The Commonwealth Head of Government Meeting recently took place in London and we must once again ask whether the organization is relevant in today’s world.
The (British) Commonwealth is a voluntary intergovernmental assembly of mostly former colonies of the British empire with the exemption of Mozambique and Rwanda which have no historical ties the empire but considered it expedient to join the club of nations. At its head sits the British Queen and her son: Prince Charles is fated to inherit the position though not as of right.
The Commonwealth accounts for about a third of the world’s population (2.2 billion) and 14% of the global GDP ($10 trillion). Its allure lies in its guarantee of equality among sovereign nations from the 1.2 billion India to the 10 thousand Nauru and Tuvalu. Among its core values and principles is the promotion of democracy, Human Rights, Rule of Law, international peace and security. The Commonwealth devotes lots of attention to education, climate change and election monitoring.
The question of whether the Commonwealth is relevant today has generated immense debate among scholars with some calling for its dissolution but such calls seem pointless considering the fact that its membership is voluntary but the fact that it lacks any political clout on national or global issues makes it redundant and mere surplusage. Many member states have at one time or the other been suspended from the body but with little or no consequence aside from the symbolic reputational damage.
Furthermore, the moral authority of the Commonwealth is undermined by the active involvement of Britain and Australia in the invasion of Iraq and Britain’s continued support for Saudi Arabia’s murderous campaign in Yemen. This gave rise to allegations of double standard and was the subject of a petition by Dr Bala Usman of the Centre for Democratic Development Research and Training, Nigeria who sought the suspension of Britain for contravening the Harare declaration.
For proponents, the Commonwealth gives a big and global voice to smaller nations because by placing certain issues outside the sphere of America’s influence, the views of all member states theoretically have equal weight and recognition. The Commonwealth also lack the power hierarchy and arm-twisting that characterises global bodies like the UN and World Bank.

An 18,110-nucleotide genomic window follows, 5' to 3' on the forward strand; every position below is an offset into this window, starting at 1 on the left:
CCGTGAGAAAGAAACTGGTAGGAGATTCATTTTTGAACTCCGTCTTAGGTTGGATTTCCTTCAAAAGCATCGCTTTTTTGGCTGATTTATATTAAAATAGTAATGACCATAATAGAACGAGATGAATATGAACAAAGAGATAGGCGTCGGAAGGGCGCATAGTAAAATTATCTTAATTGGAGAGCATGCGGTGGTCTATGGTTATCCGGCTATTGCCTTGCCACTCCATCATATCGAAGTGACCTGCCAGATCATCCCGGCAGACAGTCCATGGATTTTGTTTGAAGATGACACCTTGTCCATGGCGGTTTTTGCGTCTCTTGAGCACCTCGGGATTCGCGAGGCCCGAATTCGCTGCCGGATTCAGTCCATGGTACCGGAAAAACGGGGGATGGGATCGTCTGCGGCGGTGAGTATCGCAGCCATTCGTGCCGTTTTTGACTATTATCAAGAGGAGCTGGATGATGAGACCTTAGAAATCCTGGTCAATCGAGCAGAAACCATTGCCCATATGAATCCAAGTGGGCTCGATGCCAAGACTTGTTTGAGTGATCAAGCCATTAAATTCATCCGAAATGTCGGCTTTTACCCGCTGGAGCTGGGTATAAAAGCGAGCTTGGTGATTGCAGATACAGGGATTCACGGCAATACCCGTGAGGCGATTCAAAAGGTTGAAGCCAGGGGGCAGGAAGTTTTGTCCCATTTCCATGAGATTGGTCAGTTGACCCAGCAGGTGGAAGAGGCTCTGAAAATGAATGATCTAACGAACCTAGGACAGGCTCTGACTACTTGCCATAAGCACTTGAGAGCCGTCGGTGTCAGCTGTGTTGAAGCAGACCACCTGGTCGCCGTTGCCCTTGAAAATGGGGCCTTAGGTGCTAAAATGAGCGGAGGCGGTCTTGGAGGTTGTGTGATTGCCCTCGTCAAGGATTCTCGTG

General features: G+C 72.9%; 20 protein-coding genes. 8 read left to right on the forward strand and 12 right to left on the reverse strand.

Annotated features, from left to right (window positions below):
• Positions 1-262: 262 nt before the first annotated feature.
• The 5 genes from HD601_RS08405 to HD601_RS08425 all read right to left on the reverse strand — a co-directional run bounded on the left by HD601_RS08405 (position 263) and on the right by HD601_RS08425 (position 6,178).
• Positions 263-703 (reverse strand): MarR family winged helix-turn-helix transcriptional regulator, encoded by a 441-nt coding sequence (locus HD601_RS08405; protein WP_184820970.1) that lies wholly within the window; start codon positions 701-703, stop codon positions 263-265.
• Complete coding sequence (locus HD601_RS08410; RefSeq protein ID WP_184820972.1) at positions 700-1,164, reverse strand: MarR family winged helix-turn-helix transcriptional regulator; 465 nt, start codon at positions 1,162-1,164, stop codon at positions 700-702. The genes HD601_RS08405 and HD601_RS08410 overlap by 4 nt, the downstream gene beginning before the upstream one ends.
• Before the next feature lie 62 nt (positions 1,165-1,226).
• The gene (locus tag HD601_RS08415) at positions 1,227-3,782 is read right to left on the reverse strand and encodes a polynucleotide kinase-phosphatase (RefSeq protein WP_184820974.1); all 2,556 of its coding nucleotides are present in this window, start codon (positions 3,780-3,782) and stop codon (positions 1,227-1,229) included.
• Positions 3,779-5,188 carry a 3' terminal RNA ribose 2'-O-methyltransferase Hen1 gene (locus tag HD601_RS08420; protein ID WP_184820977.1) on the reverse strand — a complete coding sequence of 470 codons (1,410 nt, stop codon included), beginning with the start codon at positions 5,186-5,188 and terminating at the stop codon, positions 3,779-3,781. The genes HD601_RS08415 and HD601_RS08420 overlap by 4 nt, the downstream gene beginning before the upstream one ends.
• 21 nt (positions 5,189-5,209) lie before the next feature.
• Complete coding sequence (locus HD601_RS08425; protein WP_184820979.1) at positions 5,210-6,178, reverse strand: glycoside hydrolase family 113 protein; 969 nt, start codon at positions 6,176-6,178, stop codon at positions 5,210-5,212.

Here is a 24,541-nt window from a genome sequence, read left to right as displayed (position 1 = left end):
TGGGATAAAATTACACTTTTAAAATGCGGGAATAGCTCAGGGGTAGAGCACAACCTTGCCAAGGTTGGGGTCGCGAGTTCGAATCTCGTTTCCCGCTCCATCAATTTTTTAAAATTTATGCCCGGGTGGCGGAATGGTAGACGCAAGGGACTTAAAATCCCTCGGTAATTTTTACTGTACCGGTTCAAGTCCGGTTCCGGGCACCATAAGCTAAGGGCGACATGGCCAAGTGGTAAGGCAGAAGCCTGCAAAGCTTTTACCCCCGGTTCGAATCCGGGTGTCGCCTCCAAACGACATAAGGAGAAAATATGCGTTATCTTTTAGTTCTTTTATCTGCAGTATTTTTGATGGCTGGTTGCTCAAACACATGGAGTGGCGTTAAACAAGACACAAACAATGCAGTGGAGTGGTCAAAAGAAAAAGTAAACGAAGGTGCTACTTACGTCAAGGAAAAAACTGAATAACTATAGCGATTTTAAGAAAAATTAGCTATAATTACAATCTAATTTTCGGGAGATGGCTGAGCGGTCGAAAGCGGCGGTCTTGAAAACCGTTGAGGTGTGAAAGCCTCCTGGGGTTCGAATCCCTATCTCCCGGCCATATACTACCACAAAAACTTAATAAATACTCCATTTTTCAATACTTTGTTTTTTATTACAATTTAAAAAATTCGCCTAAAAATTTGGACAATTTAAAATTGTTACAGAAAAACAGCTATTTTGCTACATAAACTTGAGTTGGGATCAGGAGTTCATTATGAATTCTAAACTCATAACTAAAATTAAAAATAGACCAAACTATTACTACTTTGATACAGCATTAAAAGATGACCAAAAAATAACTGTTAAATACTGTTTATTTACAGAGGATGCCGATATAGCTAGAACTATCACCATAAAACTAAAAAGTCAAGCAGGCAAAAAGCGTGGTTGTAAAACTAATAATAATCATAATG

However, what is remarkable about the Commonwealth is that it exists at all considering the tainted past of the British empire. Perhaps its existence is not a demonstration of the greatness in Britain but the magnanimity of the once vassal states who now stand shoulder to shoulder and share a common endeavour with their former overlord.
The relevance of this club of leaders cannot be fully grasped in a context devoid of its import on the interaction between the diverse people of the Commonwealth. If indeed it reflects a shared history and culture often symbolised by the British crown, the strengthening of these ties must be better enunciated not just by the coming together of its leaders to deliberate on grand ideas like global warming or the clashing of elite sportsmen and women but by an integrated aimed at promoting interaction between the people of Commonwealth and alleviating poverty. This could be in the form of a Commonwealth-centric immigration policy that eases the movement of people among member states. This proposal is not one of free movement of labour akin to the EU but one aimed at fostering tourism, education and cultural exchanges. It is only through initiatives like this that the organization can truly reflect its name and begin to share the wealth. The aggressive and hostile immigration policies of both Britain and Australia belies any claim of historical ties since a significant number of people detained on immigration grounds are Commonwealth citizens. Visa applicants to the UK from countries like Nigeria are seen as cash cows paying extortionate fees while those from New Zealand, Australia and Canada enjoy ‘red-carpet’ treatments. The treatment of the largely Caribbean Windrush generation marks a new low in this immigration fiasco.
Economic development and poverty alleviation drives need no longer take the form of aids which has locked many nations into indebtedness and worsened the level of corruption but should assume an extensive transfer of technical expertise which will see employment growth and propel many nations towards self-dependency.
Whether the Commonwealth can have a future that transcends the empire’s past remains plausible in view of Britain’s exit from the EU giving rise to expectation of improved trade relations within Commonwealth to make up some of the trades black-hole consequent upon exit from the common market but the deepening of relations within Commonwealth cannot be led by Britain owing to its colonial history but by nations like India, South Africa and Nigeria.